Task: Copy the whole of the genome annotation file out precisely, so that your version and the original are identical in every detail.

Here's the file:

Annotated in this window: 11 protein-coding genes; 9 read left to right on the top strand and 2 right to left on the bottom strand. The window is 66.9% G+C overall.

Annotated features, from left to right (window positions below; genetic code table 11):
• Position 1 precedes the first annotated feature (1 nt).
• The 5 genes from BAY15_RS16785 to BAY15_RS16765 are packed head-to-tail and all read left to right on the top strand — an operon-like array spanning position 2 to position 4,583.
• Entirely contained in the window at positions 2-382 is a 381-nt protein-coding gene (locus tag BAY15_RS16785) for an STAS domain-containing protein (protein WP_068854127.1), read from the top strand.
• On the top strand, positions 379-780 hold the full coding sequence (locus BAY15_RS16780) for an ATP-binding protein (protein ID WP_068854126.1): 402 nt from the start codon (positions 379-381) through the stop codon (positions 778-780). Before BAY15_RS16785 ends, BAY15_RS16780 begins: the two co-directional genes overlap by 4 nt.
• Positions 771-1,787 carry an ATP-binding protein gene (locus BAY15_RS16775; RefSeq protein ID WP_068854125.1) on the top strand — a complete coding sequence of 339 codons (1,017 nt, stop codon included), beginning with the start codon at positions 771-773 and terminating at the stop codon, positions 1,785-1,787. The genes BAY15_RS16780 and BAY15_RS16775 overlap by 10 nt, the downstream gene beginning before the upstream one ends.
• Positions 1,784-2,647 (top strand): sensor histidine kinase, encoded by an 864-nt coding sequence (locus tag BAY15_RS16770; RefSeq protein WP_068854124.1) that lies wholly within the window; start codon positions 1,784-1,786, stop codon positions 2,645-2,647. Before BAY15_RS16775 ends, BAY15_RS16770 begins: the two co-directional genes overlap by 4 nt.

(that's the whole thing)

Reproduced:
Annotated in this window: 11 protein-coding genes; 9 read left to right on the top strand and 2 right to left on the bottom strand. The window is 66.9% G+C overall.

Annotated features, from left to right (window positions below; genetic code table 11):
• Position 1 precedes the first annotated feature (1 nt).
• The 5 genes from BAY15_RS16785 to BAY15_RS16765 are packed head-to-tail and all read left to right on the top strand — an operon-like array spanning position 2 to position 4,583.
• Entirely contained in the window at positions 2-382 is a 381-nt protein-coding gene (locus tag BAY15_RS16785) for an STAS domain-containing protein (protein WP_068854127.1), read from the top strand.
• On the top strand, positions 379-780 hold the full coding sequence (locus BAY15_RS16780) for an ATP-binding protein (protein ID WP_068854126.1): 402 nt from the start codon (positions 379-381) through the stop codon (positions 778-780). Before BAY15_RS16785 ends, BAY15_RS16780 begins: the two co-directional genes overlap by 4 nt.
• Positions 771-1,787 carry an ATP-binding protein gene (locus BAY15_RS16775; RefSeq protein ID WP_068854125.1) on the top strand — a complete coding sequence of 339 codons (1,017 nt, stop codon included), beginning with the start codon at positions 771-773 and terminating at the stop codon, positions 1,785-1,787. The genes BAY15_RS16780 and BAY15_RS16775 overlap by 10 nt, the downstream gene beginning before the upstream one ends.
• Positions 1,784-2,647 (top strand): sensor histidine kinase, encoded by an 864-nt coding sequence (locus tag BAY15_RS16770; RefSeq protein WP_068854124.1) that lies wholly within the window; start codon positions 1,784-1,786, stop codon positions 2,645-2,647. Before BAY15_RS16775 ends, BAY15_RS16770 begins: the two co-directional genes overlap by 4 nt.